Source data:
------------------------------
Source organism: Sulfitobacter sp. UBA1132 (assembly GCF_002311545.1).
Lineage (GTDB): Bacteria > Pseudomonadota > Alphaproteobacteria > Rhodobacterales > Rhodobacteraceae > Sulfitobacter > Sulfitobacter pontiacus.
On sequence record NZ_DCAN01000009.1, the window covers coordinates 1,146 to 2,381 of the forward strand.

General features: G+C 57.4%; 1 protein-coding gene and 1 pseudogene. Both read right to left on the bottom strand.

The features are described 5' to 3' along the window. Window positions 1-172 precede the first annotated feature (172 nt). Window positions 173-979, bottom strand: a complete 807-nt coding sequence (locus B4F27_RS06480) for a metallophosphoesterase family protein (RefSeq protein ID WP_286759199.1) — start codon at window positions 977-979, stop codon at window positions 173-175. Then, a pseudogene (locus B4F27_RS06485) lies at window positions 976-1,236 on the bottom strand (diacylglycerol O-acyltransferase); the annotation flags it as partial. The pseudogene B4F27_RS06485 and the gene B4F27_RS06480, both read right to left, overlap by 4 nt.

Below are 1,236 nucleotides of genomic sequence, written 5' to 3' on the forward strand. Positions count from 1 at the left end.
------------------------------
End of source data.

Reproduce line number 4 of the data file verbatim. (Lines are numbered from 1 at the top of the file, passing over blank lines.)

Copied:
General features: G+C 57.4%; 1 protein-coding gene and 1 pseudogene. Both read right to left on the bottom strand.